Kidnapping for ritual purposes has been a disturbing factor for many Nigerians due to the catastrophe that most victims face. The victims may go insane, die, become destitute, deformed, or become a mobile corpse (Gbinije 2014). According to The Sun (2013), over 90% of recent cases of missing persons were not located, and the bodies of a small subset of those who were eventually found were abandoned on roadsides, bush pathways, or within gutters, mangled, and their essential organs taken. Several motivations have been attributed to the rising cases of ritual killing, such as the desire for power by humans in order to achieve fame, love for materialism, sorcery for yahoo boys-(internet fraudsters) using diabolic means to scam people online, and get-rich-quick motive to sponsor flamboyant lifestyles and mental depravity in people who find pleasure in shedding human blood. According to Oyelowe (2016), factors contributing to this anomie include government failure to provide employment, poverty, ailing health care, family background, peer pressure, and thus these jobless people summit themselves as tools in the hands of power hungry politicians, pastors, and imams who are demanding body parts from their customers for one fetish portion or the other, distorting social tranquility, loss of cultural sanctity, and an increase in value deteriorating.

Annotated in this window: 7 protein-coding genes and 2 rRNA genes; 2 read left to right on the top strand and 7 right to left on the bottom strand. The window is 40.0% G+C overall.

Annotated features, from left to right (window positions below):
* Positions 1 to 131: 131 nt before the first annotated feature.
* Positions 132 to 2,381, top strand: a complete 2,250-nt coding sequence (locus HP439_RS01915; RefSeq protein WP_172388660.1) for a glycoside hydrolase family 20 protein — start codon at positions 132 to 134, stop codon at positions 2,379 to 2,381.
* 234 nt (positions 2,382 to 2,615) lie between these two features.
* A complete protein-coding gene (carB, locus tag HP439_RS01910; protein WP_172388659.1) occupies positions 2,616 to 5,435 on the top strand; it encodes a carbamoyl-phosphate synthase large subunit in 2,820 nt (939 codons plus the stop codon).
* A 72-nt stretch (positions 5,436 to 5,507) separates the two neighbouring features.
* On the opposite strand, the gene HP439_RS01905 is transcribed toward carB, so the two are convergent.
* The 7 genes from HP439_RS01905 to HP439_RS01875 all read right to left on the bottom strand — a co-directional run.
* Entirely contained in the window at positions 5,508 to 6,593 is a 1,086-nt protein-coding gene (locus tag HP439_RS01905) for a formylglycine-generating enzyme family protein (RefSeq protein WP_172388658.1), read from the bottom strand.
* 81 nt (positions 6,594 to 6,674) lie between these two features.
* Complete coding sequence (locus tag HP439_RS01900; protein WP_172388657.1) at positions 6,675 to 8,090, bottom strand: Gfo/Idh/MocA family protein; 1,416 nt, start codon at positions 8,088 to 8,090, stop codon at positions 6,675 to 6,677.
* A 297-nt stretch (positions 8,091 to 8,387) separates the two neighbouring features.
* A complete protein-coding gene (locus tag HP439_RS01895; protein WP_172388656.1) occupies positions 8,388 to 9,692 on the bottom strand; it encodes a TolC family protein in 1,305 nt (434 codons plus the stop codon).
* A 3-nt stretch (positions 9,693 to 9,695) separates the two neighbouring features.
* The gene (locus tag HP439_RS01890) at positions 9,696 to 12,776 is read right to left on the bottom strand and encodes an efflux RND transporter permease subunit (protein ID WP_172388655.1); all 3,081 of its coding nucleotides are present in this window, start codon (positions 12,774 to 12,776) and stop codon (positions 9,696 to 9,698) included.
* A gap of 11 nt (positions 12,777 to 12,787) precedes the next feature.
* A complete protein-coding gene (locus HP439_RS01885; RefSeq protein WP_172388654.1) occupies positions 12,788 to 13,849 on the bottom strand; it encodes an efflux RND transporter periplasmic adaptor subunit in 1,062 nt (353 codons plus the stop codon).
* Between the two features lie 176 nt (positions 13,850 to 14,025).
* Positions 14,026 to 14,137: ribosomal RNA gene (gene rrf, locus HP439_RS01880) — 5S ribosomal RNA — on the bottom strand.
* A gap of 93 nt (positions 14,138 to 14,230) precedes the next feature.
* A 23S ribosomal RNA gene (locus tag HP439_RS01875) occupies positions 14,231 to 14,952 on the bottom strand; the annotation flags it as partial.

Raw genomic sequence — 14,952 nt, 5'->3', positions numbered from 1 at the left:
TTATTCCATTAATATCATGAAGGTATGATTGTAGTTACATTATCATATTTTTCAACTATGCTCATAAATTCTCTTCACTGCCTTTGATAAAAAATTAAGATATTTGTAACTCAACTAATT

Although the existing research on kidnapping for ritual in Nigeria has been dominated by concerns for events motivated by ransom and political purposes, few have focused on the factors perpetuating this heinous crime and addressed it explicitly.
Objective of the study